Keep this in mind the next time you hear an analyst on TV say something like, "The Nasdaq is down 60%, so we think it has found the bottom." Every "point" made in the above article can and will be rolled out by every glossy business magazine and news show as justification to buy the American market. Don't buy the hype. Beware of articles containing neither analysis nor evidence, but only platitudes, rules of thumb and intellectual acrobatics done to justify the point of buying.

Our SPX is currently trading at a 27 P/E, near the highest ever from historical standards. The trend for earnings over the next few years will be down. Not only will the economic slowdown will take its toll, but tighter accounting standards and the reining in of phony Enron-style accounting will also take their toll on inflated earnings. And if Senators John McCain and Carl Levin have their way, companies would be forced to count stock options as an expense against profits. Currently, companies have it both ways, getting a tax deduction for the options but not counting them as an expense, even though they dilute the stakes of their shareholders. Enron received $625 million in tax deductions from stock options from 1996 to 2000. Other companies such as Microsoft, Cisco, and Dell have been heavy users of this accounting technique, erasing tax liabilities and juicing earnings.

Bull markets start when prices are low. P/E's of 6-10 represent value and are common at bear market bottoms. Current P/Es, based on inflated earnings represent no such thing as value.

Falling Yen, Public Mismanagement
The Japanese currency is down 15% this year. A falling currency means imports are suddenly 15% more expensive for the Japanese, and Japan is nowhere near self-sufficient in energy or food. This means inflation for Japan, on top of an already stagnating economy.

The falling yen will be of no help in repaying the public debt. As stated above, yields are rising on Japan's $5 trillion in public debt. In order to pay it back, more debt will be issued, at higher prices, thus increasing the overall debt. If rates rise higher quickly, the situation could easily spiral out of control, leading ultimately to default. It is a hopeless situation, one utterly destructive to wealth. This is where Japan finds itself: depressed and in a debt trap, with no easy way out.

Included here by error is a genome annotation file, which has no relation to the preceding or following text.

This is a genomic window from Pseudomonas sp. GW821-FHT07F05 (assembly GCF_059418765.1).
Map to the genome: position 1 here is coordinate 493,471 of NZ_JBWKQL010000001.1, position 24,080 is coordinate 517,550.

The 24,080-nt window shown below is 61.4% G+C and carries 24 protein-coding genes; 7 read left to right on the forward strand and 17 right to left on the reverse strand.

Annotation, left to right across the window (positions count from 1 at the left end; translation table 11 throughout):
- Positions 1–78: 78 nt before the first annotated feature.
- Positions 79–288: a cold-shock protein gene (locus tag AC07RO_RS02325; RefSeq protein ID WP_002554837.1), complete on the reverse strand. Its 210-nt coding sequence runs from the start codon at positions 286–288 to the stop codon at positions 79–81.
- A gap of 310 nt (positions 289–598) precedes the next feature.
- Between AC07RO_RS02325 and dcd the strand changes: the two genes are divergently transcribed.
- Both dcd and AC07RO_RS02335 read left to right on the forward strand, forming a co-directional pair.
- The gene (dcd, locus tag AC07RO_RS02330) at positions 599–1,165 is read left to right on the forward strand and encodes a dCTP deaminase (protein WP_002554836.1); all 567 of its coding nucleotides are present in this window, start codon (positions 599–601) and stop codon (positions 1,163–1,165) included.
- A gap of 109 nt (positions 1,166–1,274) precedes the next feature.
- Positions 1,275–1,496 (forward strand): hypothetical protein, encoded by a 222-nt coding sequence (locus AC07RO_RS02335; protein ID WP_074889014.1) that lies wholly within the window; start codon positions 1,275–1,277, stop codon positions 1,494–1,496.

While investors are dumping Japan's long term bonds, they are pig-piling into short notes. When the government auctioned 2.1 trillion yen ($15.8 billion) worth of six month Treasury bills last Tuesday, it received bids to by an astonishing 142 times the number it planned to sell. Ordinarily, such auctions are oversubscribed by two or three times.

To me, this looks like a panic, or a bank run in reverse: Long-term bonds are risky, cash is risky due to the perilous situation of banks, so there is huge demand for the short term notes. This is the manifestation of a beginning crisis in confidence.

As the Japanese markets fell last week, the government pledged to spend taxpayer money to help prop up the market if it falls below 9,000. According to the NY Times, "Traders took the remarks as an invitation to hammer prices down to that level to test the government's resolve." It's all fun and games, as they say, until the world economy implodes.

Japan is in big trouble, friends. The government's solution is to allow the yen to weaken, hoping that will push up exports and profits. But this will certainly lead to inflation. Japan's economy is falling down a hole, with no clear solution. And this means trouble for the rest of the world, most notably America. Japan is still the largest foreign purchaser of American Treasury bonds.